John Turner King

1 January 1793–3 December 1876 (Age 83)
Chapel Hill, Orange, North Carolina, United States

The Life of John Turner

When John Turner King was born on 1 January 1793, in Chapel Hill, Orange, North Carolina, United States, his father, William King, was 47 and his mother, Sarah Salley Stroud, was 37. He married Martha Whitaker in 1814, in Mulberry, Lincoln, Tennessee, United States. They were the parents of at least 10 sons and 4 daughters. He lived in Nacogdoches, Texas, United States in 1860 and Texas, United States in 1870. He died on 3 December 1876, in Nacogdoches, Nacogdoches, Texas, United States, at the age of 83, and was buried in Sacul, Nacogdoches, Texas, United States.

Photos & Memories (4)

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Family Time Line

John Turner King
Martha Whitaker
Marriage: 1814
William Harrison King
John Whitaker King
Isaac Wilson King
James Madison King
Rufus Flax King
Mary King
Polly Anna King
Nancy Sebastian King
Albert Gallatin King
Eliza Jane King
Thomas W. King
Martha E. King
Daniel Samuel Houston King
Benjamin Franklin King

Spouse and Children

Mulberry, Lincoln, Tennessee, United States


    William Harrison King


    Polly Anna King


    Nancy Sebastian King


    John Whitaker King


    Isaac Wilson King


+9 More Children

Parents and Siblings



+5 More Children

World Events (8)

1794 · Creating the Eleventh Amendment

Age 1

The Eleventh Amendment restricts the ability of any people to start a lawsuit against the states in federal court.
1796 · Tennessee Becomes a State

Age 3

On June 1, 1796, Tennessee became the 16th state.
1819 · Panic! of 1819

Age 26

With the Aftermath of the Napoleonic Wars the global market for trade was down. During this time, America had its first financial crisis and it lasted for only two years.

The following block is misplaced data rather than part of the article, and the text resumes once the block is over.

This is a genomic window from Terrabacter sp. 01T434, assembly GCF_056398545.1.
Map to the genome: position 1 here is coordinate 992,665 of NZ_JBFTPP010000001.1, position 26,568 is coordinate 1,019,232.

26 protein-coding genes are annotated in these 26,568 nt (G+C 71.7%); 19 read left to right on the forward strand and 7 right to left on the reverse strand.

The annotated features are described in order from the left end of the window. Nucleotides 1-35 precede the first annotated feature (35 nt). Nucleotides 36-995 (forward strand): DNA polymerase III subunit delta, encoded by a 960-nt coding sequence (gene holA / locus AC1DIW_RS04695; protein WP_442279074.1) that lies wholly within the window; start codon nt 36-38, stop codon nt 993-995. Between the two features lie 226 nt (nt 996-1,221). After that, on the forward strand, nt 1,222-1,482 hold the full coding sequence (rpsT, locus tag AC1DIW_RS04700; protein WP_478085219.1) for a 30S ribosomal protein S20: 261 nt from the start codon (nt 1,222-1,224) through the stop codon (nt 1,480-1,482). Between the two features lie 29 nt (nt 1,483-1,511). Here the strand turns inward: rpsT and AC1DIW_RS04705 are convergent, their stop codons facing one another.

Name Meaning

1 English and Scottish: nickname from Middle English king, Old English cyning ‘king’ (originally merely a tribal leader, from Old English cyn(n) ‘tribe’, ‘race’ + the Germanic suffix -ing). The word was already used as a byname before the Norman Conquest, and the nickname was common in the Middle Ages, being used to refer to someone who conducted himself in a kingly manner, or one who had played the part of a king in a pageant, or one who had won the title in a tournament. In other cases it may actually have referred to someone who served in the king's household. The American surname has absorbed several European cognates and equivalents with the same meaning, for example German König ( see Koenig ), Swiss German Küng, French Leroy . It is also found as an Ashkenazic Jewish surname, of ornamental origin.2 Chinese 金: variant of Jin 1.3 Chinese 景, 荆, 井, 金: see Jing .

Dictionary of American Family Names © Patrick Hanks 2003, 2006.

Possible Related Names

Sources (3)

  • John King, "United States Census, 1820"
  • John T King, "United States Census, 1870"
  • John T King, "United States Census, 1860"

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